Young vets with PTSD receive more CT scans

May 2, 2013
Young vets with PTSD receive more CT scans
Computed tomography scans are significantly more commonly used in young veterans with posttraumatic stress disorder (PTSD) compared to young veterans without PTSD, according to research published in the May issue of Radiology.

(HealthDay)—Computed tomography (CT) scans are significantly more commonly used in young veterans with posttraumatic stress disorder (PTSD) compared to young veterans without PTSD, according to research published in the May issue of Radiology.

Thad E. Abrams, M.D., from the Veterans Rural Health Resource Center-Central Region in Iowa City, Iowa, and colleagues retrospectively analyzed data regarding health care utilization and , including PTSD, from a national sample of new veteran enrollees (aged 18 to 35 years).

The researchers found that 13.0 percent received at least one CT scan and PTSD was identified in 21.1 percent of the cohort (76,812 participants). Of the veterans with PTSD, 22.9 percent (3,711 of 16,182) received at least one CT scan, compared with 10.4 percent (6,307 of 60,630) of veterans without PTSD (P < 0.0001). Comorbid conditions that significantly explained the association between CT scans and PTSD were traumatic brain injury (odds ratio [OR], 3.54), abdominal pain (OR, 4.01), and headaches (OR, 3.07). Similarly, significant associations were seen for high levels of emergency room (OR, 2.73) and primary care (OR, 2.38) utilization. Prior to the diagnosis of PTSD, the daily chance of receiving a CT scan was seven times higher (daily chance, 0.007 before versus 0.001 after).

"These findings reveal an association between utilization and PTSD in young veterans presenting with somatic complaints," the authors write. "To optimize appropriate CT utilization, the results of this study highlight the need for future research to determine why so many CT scans are being obtained in patients with ."

Explore further: PTSD linked to urinary incontinence in female veterans

More information: Abstract
Full Text (subscription or payment may be required)

Related Stories

PTSD linked to urinary incontinence in female veterans

June 1, 2012
(HealthDay) -- Posttraumatic stress disorder (PTSD) is independently associated with urgency/mixed urinary incontinence (UI) symptoms in female veterans, according to a study published in the June issue of the American Journal ...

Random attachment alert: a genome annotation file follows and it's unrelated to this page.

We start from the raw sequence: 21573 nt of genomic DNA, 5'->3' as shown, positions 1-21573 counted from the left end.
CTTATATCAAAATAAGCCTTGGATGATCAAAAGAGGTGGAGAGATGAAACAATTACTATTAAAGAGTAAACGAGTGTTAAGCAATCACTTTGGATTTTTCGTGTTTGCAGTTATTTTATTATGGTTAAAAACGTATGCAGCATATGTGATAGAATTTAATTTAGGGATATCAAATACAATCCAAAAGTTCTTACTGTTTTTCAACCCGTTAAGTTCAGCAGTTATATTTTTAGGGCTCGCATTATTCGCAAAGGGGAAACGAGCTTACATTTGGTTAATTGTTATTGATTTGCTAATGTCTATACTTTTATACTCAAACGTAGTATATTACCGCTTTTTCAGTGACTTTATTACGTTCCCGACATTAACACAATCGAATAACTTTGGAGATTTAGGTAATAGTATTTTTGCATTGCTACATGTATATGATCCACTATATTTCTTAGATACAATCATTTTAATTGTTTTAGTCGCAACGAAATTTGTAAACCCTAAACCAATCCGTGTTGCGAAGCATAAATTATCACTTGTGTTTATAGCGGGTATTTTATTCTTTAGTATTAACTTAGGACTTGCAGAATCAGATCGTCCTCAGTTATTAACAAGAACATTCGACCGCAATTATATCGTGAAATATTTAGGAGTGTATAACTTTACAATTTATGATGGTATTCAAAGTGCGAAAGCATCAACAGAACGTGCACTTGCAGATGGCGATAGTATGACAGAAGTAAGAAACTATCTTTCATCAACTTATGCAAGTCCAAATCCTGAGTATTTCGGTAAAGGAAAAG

PTSD linked to increase risk in heart disease

June 1, 2011
(Medical Xpress) -- New research by Dr. Ramin Ebrahimi and his team from the Greater Los Angeles Veterans Administration Medical Center was published in The American Journal of Cardiology and shows a link between post-traumatic ...

In veterans with RA, PTSD worsens disease activity

February 13, 2013
(HealthDay)—For U.S. veterans with rheumatoid arthritis (RA), a diagnosis of posttraumatic stress disorder (PTSD) is associated with worse patient-reported outcomes and tender joint counts, according to a study published ...

War veterans with mental health diagnoses more likely to receive prescription opioids for pain

March 6, 2012
Iraq and Afghanistan war veterans with mental health diagnoses, particularly posttraumatic stress disorder, are more likely to receive prescription opioid medications for pain-related conditions, have higher-risk opioid use ...

Recommended for you

Study: No evidence to support link between violent video games and behaviour

January 16, 2018
Researchers at the University of York have found no evidence to support the theory that video games make players more violent.

Study listens in on speech development in early childhood

January 15, 2018
If you've ever listened in on two toddlers at play, you might have wondered how much of their babbling might get lost in translation. A new study from the University of Toronto provides surprising insights into how much children ...

Study suggests people dislike you more for humblebragging than for regular boasting

January 12, 2018
A team of researchers from Harvard University and UNC-Chapel Hill has conducted a study regarding humblebragging—in which a person boasts about an achievement but tries to make it sound less boastful by minimizing it—and ...

Study identifies brain circuit controlling social behavior

January 11, 2018
A new study by researchers at Roche in Basel, Switzerland has identified a key brain region of the neural circuit that controls social behavior. Increasing the activity of this region, called the habenula, led to social problems ...

Can writing your 'to-do's' help you to doze? Study suggests jotting down tasks can speed the trip to dreamland

January 11, 2018
Writing a "to-do" list at bedtime may aid in falling asleep, according to a Baylor University study. Research compared sleep patterns of participants who took five minutes to write down upcoming duties versus participants ...

Tamper-resistant oxycodone tablets have no impact on overall opioid use

January 11, 2018
The introduction of tamper-resistant opioid tablets does not have an effect on rates of opioid use or harms at a population level, according to a new study led by the National Drug and Alcohol Research Centre (NDARC) at UNSW ...

0 comments

Please sign in to add a comment. Registration is free, and takes less than a minute. Read more

Click here to reset your password.
Sign in to get notified via email when new comments are made.